Pope Francis Warns Believers Not To Be Curious, So They May Avoid ‘Confusion’

A few days ago, I published a little riff on the topic of curiosity, based on a wonderful book I just read. Curiosity, book author Philip Ball shows, was long frowned upon by religious authorities as a sign of insufficient humility. All you were supposed to do was gape in mawkish wonder at the miracle of nature, and prostrate yourself before the Lord, expressing awe and suppressing all natural inquisitiveness.

Glad we left that atavistic attitude behind us. Or did we?

Pope Francis said this on Thursday:

“The spirit of curiosity distances us from the spirit of wisdom because all that interests us is the details, the news, the little stories of the day.”

Such a spirit, he warned, brings about dispersion and distances people from God. The Vatican leader further noted that Jesus himself warned against a worldly spirit of curiosity, as it causes confusion and impels people to want to feel that God is “here or there.”

Didn’t you know? Curiosity — the central driver of virtually all human inquiry, discovery, invention, and progress — is really just about gossip and temporal nosiness. Oh, and about “details.” ‘Cause screw details.

Here’s one set of people (the curious): Leonardo da Vinci, Wilbur and Orville Wright, Jonas SalkNicolaus Copernicus, Elon Musk, Francis Crick, Marie Curie, Johannes GutenbergIsaac NewtonLise Meitner, Richard Feynman, Su Song, James Cook.

Here’s another (the incurious): All 266 frickin’ popes who ever lived.

Which group truly rocketed us out of the Dark Ages? Which group did the most good for all of humankind?

To ask those questions is to answer them.

(Image and caption courtesy of Brain Pickings)

About Terry Firma

Terry Firma, though born and Journalism-school-educated in Europe, has lived in the U.S. for the past 20-odd years. Stateside, his feature articles have been published in the New York Times, Reason, Rolling Stone, Playboy, and Wired. Terry is the founder and Main Mischief Maker of Moral Compass, a site that pokes fun at the delusional claim by people of faith that a belief in God equips them with superior moral standards.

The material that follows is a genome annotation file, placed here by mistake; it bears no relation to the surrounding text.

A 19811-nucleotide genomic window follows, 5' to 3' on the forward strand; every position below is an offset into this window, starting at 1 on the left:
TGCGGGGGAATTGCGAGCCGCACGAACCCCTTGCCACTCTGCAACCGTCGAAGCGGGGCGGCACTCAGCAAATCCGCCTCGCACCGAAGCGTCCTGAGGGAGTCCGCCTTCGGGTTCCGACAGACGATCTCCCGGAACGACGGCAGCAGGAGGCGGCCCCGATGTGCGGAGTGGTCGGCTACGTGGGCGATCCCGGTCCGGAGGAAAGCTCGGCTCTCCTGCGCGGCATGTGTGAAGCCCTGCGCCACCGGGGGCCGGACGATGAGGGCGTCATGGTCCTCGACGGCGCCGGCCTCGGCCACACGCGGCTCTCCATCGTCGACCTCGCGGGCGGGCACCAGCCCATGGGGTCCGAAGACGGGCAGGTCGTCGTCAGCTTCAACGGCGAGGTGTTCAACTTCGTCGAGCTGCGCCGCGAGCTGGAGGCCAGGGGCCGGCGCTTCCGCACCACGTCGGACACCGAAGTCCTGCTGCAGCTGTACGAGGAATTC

• Gunner Miller

    This goes hand-in-hand with something spoken by a general authority in the LDS church during their last conference. Uchtdorf said that you should “first doubt your doubts before you doubt your faith”. In otherwords do not try to seek answers, do not be curious, just believe.

    • quasibaka

      Doubt my doubts – that’s hilarious :D

  • joey_in_NC

    Wow, way to take his message totally out of context.

    • Fran

      Context, shmomtext. Definitely nothing in the “context” of the original article to change the meaning of these words.

      In fact, I’d say the demand for closed-mindedness is treated charitably here. What the religionist said, in full, is even worse. All that “allow the spirit to lead” nonsense is a demand for non-critical acceptance o ideology.

    • WallofSleep

      Perhaps you’d like to put his message in the context you think it was intended? Just for rubes like me who have no clue what you’re getting at? Pretty please?

      • joey_in_NC

        Are you too lazy to simply read the first paragraph of the linked article?…

        Pope Francis warned against the “spirit of curiosity” when attempting to find God and religious messages in outside forces, or trying to predict when Jesus Christ will return, reminding believers that the “The Kingdom of God is among you.”

        Now, read this rest of the article.

        Obviously this pertains to the ‘curiosity’ of alleged apparitions of the Virgin Mary and other such supposed private revelations.

        I like how you guys simply took the few buzzwords “warn” and “curiosity” and simply roll with an utter fabrication that suits your agenda. Whatever.

        • WallofSleep

          See? That wasn’t so hard, was it? And I did ask nicely, even if a bit sarcastically, so there is no need for name calling or assigning an imaginary agenda to my question, though it does please me so when you do.

      • ShoeUnited

        As I said elsewhere, how about Popenfranken put his message into a context everyone can understand?

        Slippery terminology is killing his supposed message. Sometimes if people can’t understand what you mean and everyone has a different interpretation; maybe you’re not saying anything meaningful.

        • Bluehawk

          Exactly, he should talk down to a 5th grade reading level so people on an atheist website can understand what he said.

          Its funny that Francis was able to school a lot of you here by simply talking above your reading level.

          The ultimate diss.

          • 3lemenope

            Wow. If Francis was making a decent point about the limitations of faith, you’re ruining its reception.

            What you’re doing, it’s almost like anti-evangelism; making sure that people have negative associations with the message so that they are more likely to dismiss it.

            What is it, exactly, that you think you’re accomplishing?

            • Bluehawk

              I couldnt give a rats ass about pope Francis or Christianity.

              I am just calling out stupid posters who complain that Francis does not talk down to them and pointing out the fact that people here are just as ignorant and small minded as the very people they criticize.